Jilli kept telling us how eventually we would come out into this amphitheatre, how it happened quite suddenly. Mum said “where’s the fucking amphitheatre?!” as she climbed up another particularly vertical section. I looked up ahead of us at the narrowing walls of the ravine, towering high above us, and figured we still had quite some way to go. I was beginning to wonder if it was going to be possible.
Increasingly, we were having to be creative with picking a possible route across and over the rocks – basically a dried up waterfall. At one point, I squeezed through a gap where the huge boulders had made a tunnel – and realised we could go no further. Huge vertical boulders, 3, 4 times our height, towered above us. In some cases they bulged outwards. Easy, I am sure, if you were an experienced boulderer or a climber with equipment. Not so for us! We were stuck. And by now we were out of water, with no idea what lay ahead of us.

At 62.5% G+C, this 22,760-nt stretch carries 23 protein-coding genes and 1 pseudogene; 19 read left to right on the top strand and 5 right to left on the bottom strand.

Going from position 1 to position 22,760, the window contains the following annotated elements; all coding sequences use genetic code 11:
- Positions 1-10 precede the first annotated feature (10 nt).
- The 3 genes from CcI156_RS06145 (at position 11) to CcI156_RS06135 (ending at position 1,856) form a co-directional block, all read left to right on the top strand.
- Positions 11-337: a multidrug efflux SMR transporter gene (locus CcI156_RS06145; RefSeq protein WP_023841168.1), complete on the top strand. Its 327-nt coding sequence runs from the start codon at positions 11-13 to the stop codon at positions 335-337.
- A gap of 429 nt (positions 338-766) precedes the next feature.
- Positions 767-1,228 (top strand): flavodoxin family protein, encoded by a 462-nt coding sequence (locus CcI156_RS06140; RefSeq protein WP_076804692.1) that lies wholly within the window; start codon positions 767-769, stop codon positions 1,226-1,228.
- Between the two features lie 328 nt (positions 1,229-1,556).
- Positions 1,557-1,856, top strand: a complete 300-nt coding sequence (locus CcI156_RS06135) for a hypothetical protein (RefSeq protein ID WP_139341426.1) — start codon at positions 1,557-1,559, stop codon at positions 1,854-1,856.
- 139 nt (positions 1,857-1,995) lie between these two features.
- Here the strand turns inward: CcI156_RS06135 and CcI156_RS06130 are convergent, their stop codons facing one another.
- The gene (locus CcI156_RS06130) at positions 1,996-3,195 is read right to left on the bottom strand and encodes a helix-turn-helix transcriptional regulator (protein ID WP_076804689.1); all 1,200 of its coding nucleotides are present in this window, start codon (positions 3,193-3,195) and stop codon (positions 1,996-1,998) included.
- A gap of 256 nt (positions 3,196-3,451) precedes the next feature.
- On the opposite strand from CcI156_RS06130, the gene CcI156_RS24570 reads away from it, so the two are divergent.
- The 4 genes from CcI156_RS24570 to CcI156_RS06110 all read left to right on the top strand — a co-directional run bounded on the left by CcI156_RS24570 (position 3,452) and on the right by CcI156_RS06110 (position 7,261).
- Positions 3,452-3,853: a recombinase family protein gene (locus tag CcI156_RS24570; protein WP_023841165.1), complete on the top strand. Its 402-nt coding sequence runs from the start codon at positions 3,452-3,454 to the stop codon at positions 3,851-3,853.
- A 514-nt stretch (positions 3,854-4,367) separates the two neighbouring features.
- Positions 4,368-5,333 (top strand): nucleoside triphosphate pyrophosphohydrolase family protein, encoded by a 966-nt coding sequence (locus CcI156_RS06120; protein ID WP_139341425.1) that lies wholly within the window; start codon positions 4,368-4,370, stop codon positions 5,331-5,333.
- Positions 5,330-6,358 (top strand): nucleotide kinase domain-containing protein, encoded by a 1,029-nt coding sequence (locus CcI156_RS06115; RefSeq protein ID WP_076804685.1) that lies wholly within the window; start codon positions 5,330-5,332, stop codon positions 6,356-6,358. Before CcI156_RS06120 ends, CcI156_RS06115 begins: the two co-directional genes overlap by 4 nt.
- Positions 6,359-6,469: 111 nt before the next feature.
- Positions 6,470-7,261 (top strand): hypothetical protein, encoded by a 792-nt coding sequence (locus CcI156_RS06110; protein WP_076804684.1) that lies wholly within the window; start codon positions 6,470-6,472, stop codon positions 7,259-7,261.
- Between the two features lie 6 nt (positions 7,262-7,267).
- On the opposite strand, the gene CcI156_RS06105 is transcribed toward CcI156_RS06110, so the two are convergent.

We backtracked slightly, looking for an alternative route. To one side of us, huge, sheer cliffs. To the other, a steep grassy bank. So that’s the way we went, at times grabbing on to the sharp grasses to pull ourselves up, still watched over by the goats. Up and up we went, and everytime we thought we were nearing the top, we realised we weren’t.